Zimbabwe’s presidential election: economic crisis, power struggles, and a hope for change

In Zimbabwe, the stage is set for the upcoming presidential and parliamentary elections slated for August 23rd. The spotlight will likely focus on the country's prolonged economic crisis and allegations of governmental crackdowns against dissenting voices, serving as crucial themes that will shape the public discourse.

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The presidential race sees 11 contenders locking horns. However, the primary face-off appears to be between the incumbent President Emmerson Mnangagwa, 80, representing the ruling ZANU-PF party, and Nelson Chamisa, 45, leading the opposition through the Citizen’s Coalition for Change (CCC).

Mnangagwa, a former intelligence chief who ascended to power after the 2017 military coup d’etat that deposed long-time leader Robert Mugabe, is seeking re-election after his narrow victory over Chamisa in the contentious 2018 election.

Despite the crowded field, political pundits lean towards Mnangagwa and ZANU-PF, a party that has wielded power since 1980, as favourites. Critics argue that the party’s domination of state institutions will likely tilt the electoral balance in its favour. State media has shown a bias by dedicating minimal airtime to the opposition, while the police frequently impede opposition rallies.

However, the CCC remains hopeful that rising public discontent over ZANU-PF’s economic mismanagement will serve as a catalyst, swinging the pendulum in their direction.

Zimbabwe’s economy, despite its abundant mineral resources, continues to be a significant electoral concern. The once promising economic rejuvenation under Mnangagwa has dwindled, leaving citizens to contend with critical electricity shortages and spiralling prices.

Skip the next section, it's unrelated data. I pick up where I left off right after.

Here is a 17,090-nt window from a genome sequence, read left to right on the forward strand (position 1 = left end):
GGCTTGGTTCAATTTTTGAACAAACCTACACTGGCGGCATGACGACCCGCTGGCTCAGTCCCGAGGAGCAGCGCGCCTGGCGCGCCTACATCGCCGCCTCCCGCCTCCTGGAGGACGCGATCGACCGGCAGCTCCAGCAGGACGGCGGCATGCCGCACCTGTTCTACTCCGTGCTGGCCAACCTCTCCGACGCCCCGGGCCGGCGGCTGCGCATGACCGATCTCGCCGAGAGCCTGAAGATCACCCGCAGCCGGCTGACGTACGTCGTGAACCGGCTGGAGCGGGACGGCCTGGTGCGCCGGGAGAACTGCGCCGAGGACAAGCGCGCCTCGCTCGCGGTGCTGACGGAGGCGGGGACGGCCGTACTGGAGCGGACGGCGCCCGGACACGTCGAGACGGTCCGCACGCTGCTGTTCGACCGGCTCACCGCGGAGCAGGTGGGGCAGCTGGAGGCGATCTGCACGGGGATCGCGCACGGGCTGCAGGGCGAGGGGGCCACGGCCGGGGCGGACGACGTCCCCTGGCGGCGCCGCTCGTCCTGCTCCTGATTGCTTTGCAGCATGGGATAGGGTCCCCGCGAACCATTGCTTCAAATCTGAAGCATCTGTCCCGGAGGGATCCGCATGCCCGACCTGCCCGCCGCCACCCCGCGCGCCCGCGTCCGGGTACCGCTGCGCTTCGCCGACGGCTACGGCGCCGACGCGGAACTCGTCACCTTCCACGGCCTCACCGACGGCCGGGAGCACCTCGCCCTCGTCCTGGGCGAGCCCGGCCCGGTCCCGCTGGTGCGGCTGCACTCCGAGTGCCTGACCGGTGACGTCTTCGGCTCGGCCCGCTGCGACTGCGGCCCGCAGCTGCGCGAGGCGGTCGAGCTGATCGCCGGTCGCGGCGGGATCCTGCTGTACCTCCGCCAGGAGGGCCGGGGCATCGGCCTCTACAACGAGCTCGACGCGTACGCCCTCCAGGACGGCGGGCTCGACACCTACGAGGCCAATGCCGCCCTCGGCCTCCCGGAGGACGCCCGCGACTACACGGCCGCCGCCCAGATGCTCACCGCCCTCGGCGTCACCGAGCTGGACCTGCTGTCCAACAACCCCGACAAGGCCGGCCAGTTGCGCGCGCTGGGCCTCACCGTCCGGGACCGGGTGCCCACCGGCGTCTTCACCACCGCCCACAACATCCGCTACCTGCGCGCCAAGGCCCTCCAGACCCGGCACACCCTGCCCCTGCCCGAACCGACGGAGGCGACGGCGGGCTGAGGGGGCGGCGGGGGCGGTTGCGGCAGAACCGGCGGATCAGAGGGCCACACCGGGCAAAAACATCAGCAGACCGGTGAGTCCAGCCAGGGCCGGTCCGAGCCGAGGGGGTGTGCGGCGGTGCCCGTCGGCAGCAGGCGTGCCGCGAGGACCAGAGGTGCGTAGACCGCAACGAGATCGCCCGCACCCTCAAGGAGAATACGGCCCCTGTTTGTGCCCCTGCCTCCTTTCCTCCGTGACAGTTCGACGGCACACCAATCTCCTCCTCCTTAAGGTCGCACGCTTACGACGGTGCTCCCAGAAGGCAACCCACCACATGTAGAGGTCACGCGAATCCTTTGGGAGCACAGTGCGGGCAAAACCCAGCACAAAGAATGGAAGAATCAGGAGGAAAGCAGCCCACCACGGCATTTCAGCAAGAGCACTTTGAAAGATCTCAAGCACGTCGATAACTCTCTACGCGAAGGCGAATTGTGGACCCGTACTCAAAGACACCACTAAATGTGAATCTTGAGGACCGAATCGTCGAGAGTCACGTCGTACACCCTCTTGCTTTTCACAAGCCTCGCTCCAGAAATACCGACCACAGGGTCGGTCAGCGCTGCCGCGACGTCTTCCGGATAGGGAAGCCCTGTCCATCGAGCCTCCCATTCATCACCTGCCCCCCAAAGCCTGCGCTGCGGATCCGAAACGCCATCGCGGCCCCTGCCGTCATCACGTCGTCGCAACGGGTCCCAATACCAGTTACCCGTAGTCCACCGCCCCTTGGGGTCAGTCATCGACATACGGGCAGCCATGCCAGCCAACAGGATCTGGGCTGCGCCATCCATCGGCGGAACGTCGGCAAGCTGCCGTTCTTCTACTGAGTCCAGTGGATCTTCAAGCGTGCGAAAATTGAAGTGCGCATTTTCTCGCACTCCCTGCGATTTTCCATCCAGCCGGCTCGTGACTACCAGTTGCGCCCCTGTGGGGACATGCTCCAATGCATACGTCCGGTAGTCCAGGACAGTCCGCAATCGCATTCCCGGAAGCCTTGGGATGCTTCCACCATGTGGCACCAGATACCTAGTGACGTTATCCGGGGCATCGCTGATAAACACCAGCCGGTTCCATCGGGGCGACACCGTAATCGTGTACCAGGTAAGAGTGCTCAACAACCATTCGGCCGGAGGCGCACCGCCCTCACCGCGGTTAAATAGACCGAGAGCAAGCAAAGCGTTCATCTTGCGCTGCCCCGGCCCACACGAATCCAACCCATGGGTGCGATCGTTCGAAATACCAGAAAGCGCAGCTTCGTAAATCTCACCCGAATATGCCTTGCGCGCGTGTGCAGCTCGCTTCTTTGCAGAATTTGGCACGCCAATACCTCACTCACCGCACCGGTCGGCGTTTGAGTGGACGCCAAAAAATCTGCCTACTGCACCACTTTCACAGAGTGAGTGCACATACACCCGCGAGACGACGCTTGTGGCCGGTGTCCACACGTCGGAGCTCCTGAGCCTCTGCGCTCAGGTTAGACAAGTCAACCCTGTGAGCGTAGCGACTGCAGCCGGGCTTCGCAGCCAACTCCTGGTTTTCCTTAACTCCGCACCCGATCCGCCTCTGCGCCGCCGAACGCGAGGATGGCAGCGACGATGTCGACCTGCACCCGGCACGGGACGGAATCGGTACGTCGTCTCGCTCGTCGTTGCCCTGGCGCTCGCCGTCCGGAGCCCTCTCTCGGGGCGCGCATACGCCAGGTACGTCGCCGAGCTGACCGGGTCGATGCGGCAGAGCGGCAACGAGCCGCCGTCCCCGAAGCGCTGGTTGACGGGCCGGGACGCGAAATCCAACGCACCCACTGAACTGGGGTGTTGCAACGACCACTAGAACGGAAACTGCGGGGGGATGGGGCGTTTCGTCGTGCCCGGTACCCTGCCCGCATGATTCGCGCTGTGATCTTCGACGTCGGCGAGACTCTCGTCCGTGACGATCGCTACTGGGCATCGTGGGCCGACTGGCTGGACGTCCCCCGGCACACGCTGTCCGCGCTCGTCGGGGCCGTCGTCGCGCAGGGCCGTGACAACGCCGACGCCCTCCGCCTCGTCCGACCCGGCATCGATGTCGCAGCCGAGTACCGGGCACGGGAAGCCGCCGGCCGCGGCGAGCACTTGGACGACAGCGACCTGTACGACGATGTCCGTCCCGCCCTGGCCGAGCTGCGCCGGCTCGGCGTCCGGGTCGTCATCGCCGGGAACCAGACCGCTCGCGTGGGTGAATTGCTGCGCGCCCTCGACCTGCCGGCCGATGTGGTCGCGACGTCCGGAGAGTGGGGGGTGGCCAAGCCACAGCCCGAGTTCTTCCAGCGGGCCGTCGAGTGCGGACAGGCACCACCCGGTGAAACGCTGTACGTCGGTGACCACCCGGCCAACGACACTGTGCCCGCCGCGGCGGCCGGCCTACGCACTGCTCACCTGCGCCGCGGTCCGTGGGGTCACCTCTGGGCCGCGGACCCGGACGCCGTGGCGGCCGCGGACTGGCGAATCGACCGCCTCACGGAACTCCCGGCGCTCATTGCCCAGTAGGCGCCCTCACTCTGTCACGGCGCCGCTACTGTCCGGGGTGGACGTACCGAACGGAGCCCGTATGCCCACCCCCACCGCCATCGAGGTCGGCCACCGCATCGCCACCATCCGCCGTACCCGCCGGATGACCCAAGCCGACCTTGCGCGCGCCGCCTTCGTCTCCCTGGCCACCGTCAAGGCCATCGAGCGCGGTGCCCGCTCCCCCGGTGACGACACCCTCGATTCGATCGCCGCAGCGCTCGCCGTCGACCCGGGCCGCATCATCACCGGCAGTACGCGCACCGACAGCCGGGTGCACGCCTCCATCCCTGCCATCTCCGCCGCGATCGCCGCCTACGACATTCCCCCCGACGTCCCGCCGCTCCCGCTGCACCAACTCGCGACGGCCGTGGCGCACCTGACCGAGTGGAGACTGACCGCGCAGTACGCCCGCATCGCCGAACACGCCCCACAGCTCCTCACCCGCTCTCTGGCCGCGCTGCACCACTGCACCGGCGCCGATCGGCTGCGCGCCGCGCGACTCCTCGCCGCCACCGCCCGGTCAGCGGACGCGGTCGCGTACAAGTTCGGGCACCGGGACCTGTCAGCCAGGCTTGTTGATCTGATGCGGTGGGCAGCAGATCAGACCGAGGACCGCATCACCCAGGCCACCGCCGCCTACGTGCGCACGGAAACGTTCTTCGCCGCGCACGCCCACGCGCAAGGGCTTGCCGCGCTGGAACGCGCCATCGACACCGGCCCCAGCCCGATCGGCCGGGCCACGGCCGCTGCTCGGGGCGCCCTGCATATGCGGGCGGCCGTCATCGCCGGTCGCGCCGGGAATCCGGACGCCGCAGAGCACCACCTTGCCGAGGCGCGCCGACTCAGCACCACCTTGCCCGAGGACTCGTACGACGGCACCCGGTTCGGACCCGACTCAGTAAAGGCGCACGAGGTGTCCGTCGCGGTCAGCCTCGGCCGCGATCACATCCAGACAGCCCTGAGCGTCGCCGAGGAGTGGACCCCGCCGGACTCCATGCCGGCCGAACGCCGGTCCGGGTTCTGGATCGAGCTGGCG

Zimbabwe’s inflation surged to an alarming 176% in June, positioning it among the highest worldwide. The Zimbabwean dollar, reestablished by Mnangagwa in 2019 after a ten-year dollarisation period, has seen a depreciation of over 80% within the current year.

Youth unemployment continues to be a pivotal electoral issue, particularly given that those under the age of 35 constitute 70% of the population. Zimbabwe’s struggle to attract international investment to refurbish its infrastructure and boost sectors such as manufacturing, tourism, and mining is largely attributed to its $14 billion foreign debt, nearly half of which is overdue.

Mnangagwa, known for speeches laden with nationalist rhetoric that evoke the African independence movements, argues that his government has nurtured economic opportunities through policies promoting local participation in sectors like mining and agriculture.

Chamisa, in contrast, criticises Mnangagwa’s policies as benefitting a small, connected elite. He promises an economic growth strategy, a crackdown on corruption, and an end to Zimbabwe’s international isolation. A CCC government, he pledges, would introduce fiscal discipline, restore human and property rights, and draw in investment.

Over 6.6 million people have registered to vote in this year’s election, surpassing the 5.7 million registered in 2018, according to the electoral commission.

To secure the presidency, a candidate must garner more than 50% of the vote. If an outright winner doesn’t emerge, a run-off between the top two candidates is scheduled for October 2. Parliamentary and local council candidates only require a simple majority of the votes cast.

Unfortunately, Zimbabwe’s sizeable diaspora, predominantly residing in neighbouring South Africa, will not be allowed to participate in the election.

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